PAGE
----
If you’re more than six feet tall, you’ll probably wish the driver’s seat dropped a little lower into the car. But otherwise the Ibiza’s driving position is tough to fault; there’s a good range of steering wheel adjustment and the seat holds you in place well enough through bends while still being comfortable on longer journeys.
The controls for the air-conditioning (standard on all trims) are positioned a bit lower on the dashboard than we’d like, although are at least easy to fathom once you reached down to use them.
Seat Ibiza visibility
Fortunately, the Ibiza’s eye-catching looks haven’t come at the expense of visibility. Up front, the windscreen pillars don’t obstruct your view too much – even when pulling out of junctions – and the front side windows are suitably tall and easy to see out of.
If you're nervous about parking, front and rear parking sensors – and even rear-view camera – are optional on SE, SE Technology and FR trims. All of these aids come as standard if you upgrade to range-topping Xcellence trim.
Seat Ibiza infotainment
All trims levels come with a touchscreen infotainment system, which changes from black and white to colour when you upgrade from S to SE trim.
Go for SE Technology – the trim Seat expects to be most popular – and the touchscreen grows from 5.0in to 8.0in and also gains a built-in sat-nav. It’s just a pity you still have to fork extra for Apple Carplay and Android Auto to mirror your phone’s display on the car’s touchscreen. These handy features come as standard on FR trim and above, which is also entry point for a DAB radio.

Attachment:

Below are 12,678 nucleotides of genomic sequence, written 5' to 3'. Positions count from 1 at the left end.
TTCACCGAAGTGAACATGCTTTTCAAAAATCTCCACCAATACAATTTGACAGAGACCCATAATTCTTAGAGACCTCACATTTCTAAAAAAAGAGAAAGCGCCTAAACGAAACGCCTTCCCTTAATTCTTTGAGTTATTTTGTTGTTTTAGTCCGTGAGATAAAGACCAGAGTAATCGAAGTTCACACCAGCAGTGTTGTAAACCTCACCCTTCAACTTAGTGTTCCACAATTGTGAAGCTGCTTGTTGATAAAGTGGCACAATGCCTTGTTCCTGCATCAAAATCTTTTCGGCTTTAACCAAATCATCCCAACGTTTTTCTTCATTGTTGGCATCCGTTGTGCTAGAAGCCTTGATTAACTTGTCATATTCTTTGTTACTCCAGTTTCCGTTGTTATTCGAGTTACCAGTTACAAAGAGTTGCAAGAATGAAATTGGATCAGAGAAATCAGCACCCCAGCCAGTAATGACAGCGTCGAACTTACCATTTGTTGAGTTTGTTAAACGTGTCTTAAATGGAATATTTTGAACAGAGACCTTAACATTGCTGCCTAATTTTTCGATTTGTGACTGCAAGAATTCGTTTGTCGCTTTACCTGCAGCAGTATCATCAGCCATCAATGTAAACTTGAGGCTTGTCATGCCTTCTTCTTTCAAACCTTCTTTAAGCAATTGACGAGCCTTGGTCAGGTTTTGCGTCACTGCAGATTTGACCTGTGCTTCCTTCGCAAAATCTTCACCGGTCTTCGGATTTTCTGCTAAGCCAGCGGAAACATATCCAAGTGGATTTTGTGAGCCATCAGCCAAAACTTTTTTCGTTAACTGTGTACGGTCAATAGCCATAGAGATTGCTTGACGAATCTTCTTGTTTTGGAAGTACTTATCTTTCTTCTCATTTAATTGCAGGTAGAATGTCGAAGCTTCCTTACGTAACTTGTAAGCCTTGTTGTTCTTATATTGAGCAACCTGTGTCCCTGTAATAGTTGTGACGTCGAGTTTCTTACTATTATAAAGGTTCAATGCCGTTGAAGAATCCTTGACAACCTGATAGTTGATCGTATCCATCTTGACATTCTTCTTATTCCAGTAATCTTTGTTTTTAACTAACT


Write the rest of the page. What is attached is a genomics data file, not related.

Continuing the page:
So far, we’ve only tried the larger 8.0in system – and it’s really user-friendly. The screen is crisp and bright and responds quickly when you prod it, plus the menu system is easy to get your head around.
A punchy Beats sound system is a reasonably priced option on all trims, but we won’t be able to tell you if it’s worth paying extra for until we’ve tried the Ibiza’s standard stereo.
Seat Ibiza build quality
The Ibiza’s interior quality is definitely more in line with a Skoda Fabia than the VW Polo. That is to say there’s precious little in the way of soft-touch plastic, no matter where you go feeling for it.
Mind you, everything feels sturdily assembled and a big slab of body-coloured plastic across the dashboard does at least brighten things up – as long as you've made a bold choice with exterior paint colour.